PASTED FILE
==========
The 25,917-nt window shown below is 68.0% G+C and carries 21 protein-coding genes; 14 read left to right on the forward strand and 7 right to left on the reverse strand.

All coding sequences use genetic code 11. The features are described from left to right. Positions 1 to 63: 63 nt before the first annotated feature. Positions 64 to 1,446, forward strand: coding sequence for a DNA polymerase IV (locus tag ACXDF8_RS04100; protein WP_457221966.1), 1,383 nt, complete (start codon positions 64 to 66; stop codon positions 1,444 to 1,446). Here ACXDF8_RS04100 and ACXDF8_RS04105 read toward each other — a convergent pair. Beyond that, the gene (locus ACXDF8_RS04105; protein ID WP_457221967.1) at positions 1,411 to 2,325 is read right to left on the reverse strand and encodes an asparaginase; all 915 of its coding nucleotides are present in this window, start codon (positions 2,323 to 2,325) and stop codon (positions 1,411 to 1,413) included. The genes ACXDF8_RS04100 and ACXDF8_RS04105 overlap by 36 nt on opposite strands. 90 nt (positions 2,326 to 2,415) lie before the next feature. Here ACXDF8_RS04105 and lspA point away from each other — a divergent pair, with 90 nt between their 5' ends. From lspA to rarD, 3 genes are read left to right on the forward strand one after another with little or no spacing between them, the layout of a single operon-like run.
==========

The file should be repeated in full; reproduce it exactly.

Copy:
The 25,917-nt window shown below is 68.0% G+C and carries 21 protein-coding genes; 14 read left to right on the forward strand and 7 right to left on the reverse strand.

All coding sequences use genetic code 11. The features are described from left to right. Positions 1 to 63: 63 nt before the first annotated feature. Positions 64 to 1,446, forward strand: coding sequence for a DNA polymerase IV (locus tag ACXDF8_RS04100; protein WP_457221966.1), 1,383 nt, complete (start codon positions 64 to 66; stop codon positions 1,444 to 1,446). Here ACXDF8_RS04100 and ACXDF8_RS04105 read toward each other — a convergent pair. Beyond that, the gene (locus ACXDF8_RS04105; protein ID WP_457221967.1) at positions 1,411 to 2,325 is read right to left on the reverse strand and encodes an asparaginase; all 915 of its coding nucleotides are present in this window, start codon (positions 2,323 to 2,325) and stop codon (positions 1,411 to 1,413) included. The genes ACXDF8_RS04100 and ACXDF8_RS04105 overlap by 36 nt on opposite strands. 90 nt (positions 2,326 to 2,415) lie before the next feature. Here ACXDF8_RS04105 and lspA point away from each other — a divergent pair, with 90 nt between their 5' ends. From lspA to rarD, 3 genes are read left to right on the forward strand one after another with little or no spacing between them, the layout of a single operon-like run.